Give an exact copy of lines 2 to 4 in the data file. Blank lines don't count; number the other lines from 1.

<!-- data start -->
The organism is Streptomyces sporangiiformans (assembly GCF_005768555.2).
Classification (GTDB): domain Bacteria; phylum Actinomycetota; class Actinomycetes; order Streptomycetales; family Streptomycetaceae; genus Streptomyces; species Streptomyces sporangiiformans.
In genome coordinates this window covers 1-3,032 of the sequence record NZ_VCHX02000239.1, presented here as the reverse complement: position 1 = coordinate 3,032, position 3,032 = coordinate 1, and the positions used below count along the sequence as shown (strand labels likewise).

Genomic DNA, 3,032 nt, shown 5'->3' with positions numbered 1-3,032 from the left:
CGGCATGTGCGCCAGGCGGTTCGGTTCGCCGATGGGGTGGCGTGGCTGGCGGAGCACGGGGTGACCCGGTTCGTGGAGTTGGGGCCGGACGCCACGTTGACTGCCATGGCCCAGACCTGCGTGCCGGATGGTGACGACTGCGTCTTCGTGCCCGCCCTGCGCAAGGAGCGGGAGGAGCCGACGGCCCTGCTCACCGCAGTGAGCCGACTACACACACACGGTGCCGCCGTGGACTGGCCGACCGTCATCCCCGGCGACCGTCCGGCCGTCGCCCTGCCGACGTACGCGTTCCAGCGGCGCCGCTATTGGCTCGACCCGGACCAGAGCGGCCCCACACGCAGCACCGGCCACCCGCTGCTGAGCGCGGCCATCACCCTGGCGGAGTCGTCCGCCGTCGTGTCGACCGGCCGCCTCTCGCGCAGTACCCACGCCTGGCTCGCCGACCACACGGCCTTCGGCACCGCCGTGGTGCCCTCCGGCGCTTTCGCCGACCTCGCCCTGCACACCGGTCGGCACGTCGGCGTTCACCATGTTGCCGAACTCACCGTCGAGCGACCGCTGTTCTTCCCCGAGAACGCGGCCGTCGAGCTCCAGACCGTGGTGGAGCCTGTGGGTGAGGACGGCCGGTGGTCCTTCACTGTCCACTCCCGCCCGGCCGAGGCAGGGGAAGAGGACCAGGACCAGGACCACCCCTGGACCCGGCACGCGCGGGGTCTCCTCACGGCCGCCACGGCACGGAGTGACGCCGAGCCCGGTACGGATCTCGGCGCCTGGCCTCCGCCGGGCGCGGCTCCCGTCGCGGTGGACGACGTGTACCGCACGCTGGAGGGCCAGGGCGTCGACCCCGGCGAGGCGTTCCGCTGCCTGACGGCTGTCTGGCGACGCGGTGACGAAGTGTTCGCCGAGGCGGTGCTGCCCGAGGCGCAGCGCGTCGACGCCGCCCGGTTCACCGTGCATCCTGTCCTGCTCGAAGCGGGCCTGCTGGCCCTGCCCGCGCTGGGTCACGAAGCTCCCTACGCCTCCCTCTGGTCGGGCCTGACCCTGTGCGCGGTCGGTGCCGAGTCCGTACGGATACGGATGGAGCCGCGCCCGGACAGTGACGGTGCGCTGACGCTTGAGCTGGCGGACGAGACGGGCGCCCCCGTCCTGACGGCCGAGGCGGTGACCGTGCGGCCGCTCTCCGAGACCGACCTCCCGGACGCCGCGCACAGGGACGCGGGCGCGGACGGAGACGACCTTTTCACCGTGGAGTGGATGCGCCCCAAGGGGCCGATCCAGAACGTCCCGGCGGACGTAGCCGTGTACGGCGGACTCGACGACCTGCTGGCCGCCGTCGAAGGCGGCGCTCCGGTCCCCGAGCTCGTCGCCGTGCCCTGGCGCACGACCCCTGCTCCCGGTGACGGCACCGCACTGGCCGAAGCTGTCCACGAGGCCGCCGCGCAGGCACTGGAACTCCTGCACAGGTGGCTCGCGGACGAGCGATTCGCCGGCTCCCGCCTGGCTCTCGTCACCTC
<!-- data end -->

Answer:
Classification (GTDB): domain Bacteria; phylum Actinomycetota; class Actinomycetes; order Streptomycetales; family Streptomycetaceae; genus Streptomyces; species Streptomyces sporangiiformans.
In genome coordinates this window covers 1-3,032 of the sequence record NZ_VCHX02000239.1, presented here as the reverse complement: position 1 = coordinate 3,032, position 3,032 = coordinate 1, and the positions used below count along the sequence as shown (strand labels likewise).

Genomic DNA, 3,032 nt, shown 5'->3' with positions numbered 1-3,032 from the left: